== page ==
Monday, January 5, 2015
After reading Horns I got interested in reading more of Joe Hill's work. The book was upsetting and charming and a haunting and original take on the old man-or-monster trope. 20th Century Ghosts is a collection of short fiction that is full of much of the same appeal - originality, charm, horror, and good old down-home nastiness. I was shocked by how much this book pleased me, by the way it courts the reader into rolling their eyes one moment and then gasping in surprise the next. The stories here are heady and whole and I desperately want there to be more. Thankfully I've got another Hill book to follow up with that I'll probably get to next week. Until then, here's a look at the sorts of stories he tells:
"Best New Horror" is creepy and gross and seems to stink off the pages, horrifying you by talking about horror and sharing stories without telling them.
"20th Century Ghost" isn't really a ghost story, it's a love story about a dead girl who wanted to know what happened next. There's no shock, no screamer moment, just a gradual movement to what you know is right.
"Pop Art" made me cry and confused the hell out of me and got me to completely buy in to the absurd concept at the heart of the story. It's a lovely, sad little tale about breakable people and strong friendships. It also, shockingly, made me tolerate Comic Sans for a few pages - something I'd never have predicted.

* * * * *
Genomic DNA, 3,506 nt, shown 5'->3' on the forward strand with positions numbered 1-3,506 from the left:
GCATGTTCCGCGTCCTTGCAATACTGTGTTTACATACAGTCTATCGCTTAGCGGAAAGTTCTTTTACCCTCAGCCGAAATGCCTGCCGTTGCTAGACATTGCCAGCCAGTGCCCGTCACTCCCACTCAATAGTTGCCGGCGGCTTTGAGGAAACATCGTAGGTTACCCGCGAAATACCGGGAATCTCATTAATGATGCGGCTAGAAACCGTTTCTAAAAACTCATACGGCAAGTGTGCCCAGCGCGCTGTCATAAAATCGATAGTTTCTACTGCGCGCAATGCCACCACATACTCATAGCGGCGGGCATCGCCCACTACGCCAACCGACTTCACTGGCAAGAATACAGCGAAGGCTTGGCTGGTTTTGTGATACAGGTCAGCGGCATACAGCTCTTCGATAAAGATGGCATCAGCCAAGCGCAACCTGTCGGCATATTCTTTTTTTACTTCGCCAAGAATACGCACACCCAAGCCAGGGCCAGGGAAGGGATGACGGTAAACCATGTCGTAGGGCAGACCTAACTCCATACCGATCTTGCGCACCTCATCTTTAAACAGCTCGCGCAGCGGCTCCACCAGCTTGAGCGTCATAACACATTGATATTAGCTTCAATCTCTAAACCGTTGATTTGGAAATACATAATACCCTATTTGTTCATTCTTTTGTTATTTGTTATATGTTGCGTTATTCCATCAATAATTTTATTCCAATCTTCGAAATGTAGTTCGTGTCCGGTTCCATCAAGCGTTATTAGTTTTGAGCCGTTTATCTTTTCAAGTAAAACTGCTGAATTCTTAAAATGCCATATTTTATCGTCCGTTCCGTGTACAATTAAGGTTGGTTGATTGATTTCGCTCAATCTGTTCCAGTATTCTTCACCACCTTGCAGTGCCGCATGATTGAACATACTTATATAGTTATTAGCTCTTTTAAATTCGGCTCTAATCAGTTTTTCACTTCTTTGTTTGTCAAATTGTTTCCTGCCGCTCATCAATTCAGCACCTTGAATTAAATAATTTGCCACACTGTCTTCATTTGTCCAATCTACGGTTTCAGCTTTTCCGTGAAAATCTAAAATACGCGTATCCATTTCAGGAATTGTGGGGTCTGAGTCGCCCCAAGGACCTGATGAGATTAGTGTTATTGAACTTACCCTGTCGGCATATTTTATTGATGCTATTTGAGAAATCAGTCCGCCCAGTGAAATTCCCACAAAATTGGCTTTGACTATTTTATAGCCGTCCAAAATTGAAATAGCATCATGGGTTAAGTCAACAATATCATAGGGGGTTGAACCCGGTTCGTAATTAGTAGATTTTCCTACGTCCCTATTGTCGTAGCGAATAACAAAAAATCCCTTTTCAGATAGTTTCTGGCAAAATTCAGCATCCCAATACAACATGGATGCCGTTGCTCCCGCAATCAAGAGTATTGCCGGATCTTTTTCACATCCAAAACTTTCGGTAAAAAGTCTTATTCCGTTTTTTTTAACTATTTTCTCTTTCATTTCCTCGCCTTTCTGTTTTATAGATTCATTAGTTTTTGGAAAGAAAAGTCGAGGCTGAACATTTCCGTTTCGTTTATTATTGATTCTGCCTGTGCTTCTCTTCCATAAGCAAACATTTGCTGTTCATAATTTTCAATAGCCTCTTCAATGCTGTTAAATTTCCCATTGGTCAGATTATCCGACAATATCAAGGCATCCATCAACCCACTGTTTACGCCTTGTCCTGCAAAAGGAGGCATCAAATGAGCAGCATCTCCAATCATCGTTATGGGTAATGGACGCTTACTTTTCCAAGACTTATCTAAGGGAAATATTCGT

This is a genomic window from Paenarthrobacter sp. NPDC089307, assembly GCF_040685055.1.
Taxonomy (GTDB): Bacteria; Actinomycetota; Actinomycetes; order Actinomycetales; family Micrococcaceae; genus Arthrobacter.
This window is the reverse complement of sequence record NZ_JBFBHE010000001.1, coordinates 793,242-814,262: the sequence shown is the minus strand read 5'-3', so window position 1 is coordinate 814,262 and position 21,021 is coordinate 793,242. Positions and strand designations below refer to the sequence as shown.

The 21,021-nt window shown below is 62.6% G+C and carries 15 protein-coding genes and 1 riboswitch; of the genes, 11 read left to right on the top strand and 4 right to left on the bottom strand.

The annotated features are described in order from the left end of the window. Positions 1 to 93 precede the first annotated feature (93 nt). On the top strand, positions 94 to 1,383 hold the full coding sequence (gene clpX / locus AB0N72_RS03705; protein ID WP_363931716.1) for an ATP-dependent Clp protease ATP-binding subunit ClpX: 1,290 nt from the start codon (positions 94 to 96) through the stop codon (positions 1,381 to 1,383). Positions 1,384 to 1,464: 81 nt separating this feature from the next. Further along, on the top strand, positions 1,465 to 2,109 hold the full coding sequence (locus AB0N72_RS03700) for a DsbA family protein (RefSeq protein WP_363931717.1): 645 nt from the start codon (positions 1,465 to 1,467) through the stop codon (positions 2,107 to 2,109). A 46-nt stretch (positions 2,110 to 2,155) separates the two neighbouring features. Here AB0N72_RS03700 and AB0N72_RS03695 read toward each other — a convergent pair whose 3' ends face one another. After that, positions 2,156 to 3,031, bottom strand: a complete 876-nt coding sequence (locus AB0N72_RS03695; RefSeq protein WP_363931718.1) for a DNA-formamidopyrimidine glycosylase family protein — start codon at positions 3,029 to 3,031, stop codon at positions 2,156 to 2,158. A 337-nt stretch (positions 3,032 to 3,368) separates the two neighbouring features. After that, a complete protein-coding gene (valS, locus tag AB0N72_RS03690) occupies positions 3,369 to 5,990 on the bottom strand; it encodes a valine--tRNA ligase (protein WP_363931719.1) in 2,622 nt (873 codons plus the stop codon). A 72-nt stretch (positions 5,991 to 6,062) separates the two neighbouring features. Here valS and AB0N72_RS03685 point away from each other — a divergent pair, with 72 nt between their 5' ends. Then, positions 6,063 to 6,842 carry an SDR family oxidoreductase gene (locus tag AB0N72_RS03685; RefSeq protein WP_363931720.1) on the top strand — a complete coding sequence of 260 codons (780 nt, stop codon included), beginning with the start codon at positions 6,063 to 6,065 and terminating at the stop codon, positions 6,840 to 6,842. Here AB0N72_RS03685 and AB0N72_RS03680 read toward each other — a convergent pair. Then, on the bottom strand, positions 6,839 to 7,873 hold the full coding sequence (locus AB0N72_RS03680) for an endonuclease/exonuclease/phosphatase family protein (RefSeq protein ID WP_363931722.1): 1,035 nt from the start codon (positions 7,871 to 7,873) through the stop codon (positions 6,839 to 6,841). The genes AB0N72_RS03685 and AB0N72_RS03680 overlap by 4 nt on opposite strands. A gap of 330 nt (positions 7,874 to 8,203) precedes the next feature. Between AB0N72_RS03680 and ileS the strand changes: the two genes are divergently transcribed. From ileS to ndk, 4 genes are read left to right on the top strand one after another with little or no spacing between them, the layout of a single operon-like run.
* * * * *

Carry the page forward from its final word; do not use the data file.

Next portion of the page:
"You will hear the locust sing" was brutally shocking. Like Kafka if Kafka had a much meaner sense of humor and grew up with greasers. Derivative of two shockingly different genres and delightfully rough-and-tumble.
"Abraham's Boys" was spooky and gloomy and rich with atmosphere. The story seemed to be a bit of a stretch but the frame it was stretched around was lovely.
"Better than Home" is fucked up and sad and confusing and messy - it's wonderful, and a lovely portrait of a somewhat unusual father-son relationship.
"The Black Phone" reminds me of a horror story turned on its head, where the ghosts aren't the things to be afraid of, where you might want to join their ranks. It's a lot like Horns in its treatment of the supernatural, but written for a different audience in a different voice.
"In the Rundown" overflows with tension and frustration and is maddeningly tantalizing. I'm so frustrated that there isn't more to this story but I wouldn't want more because that would ruin it.
"The Cape" is perfect and grim. It's a story that I've wanted to read for years, never knowing that I wanted it.
"Last Breath" seemed less realized than some of the other stories, but I'm pretty sure the spareness is intentional and the hush rushing through the pages is supposed to be the most haunting part.
"The Widow's Breakfast" is one of those "one of these things is not like the others" stories - it doesn't fit in the collection but makes itself at home and at hope nonetheless. It's a nice, if tragic, break in the onslaught of the wonderful and weird.
"Bobby Conroy Comes Back from the Dead" is a snapshot of the lives of extras and humans wounded by their own dreams and egos. It's sweet and simple.
I don't understand at all what's going on in "My Father's Mask" but I like it. It's full of strange colors and jagged dreams and leaves a bitter grime behind.
Holy shit. "Voluntary Committal" is make-believe mixed uneasily with fire. It hurt my brain and sped up my pulse and gave me nightmares. It is fantastic.
Hill, Joe. 20th Century Ghosts. William Morrow. New York: New York. 2008. (2005).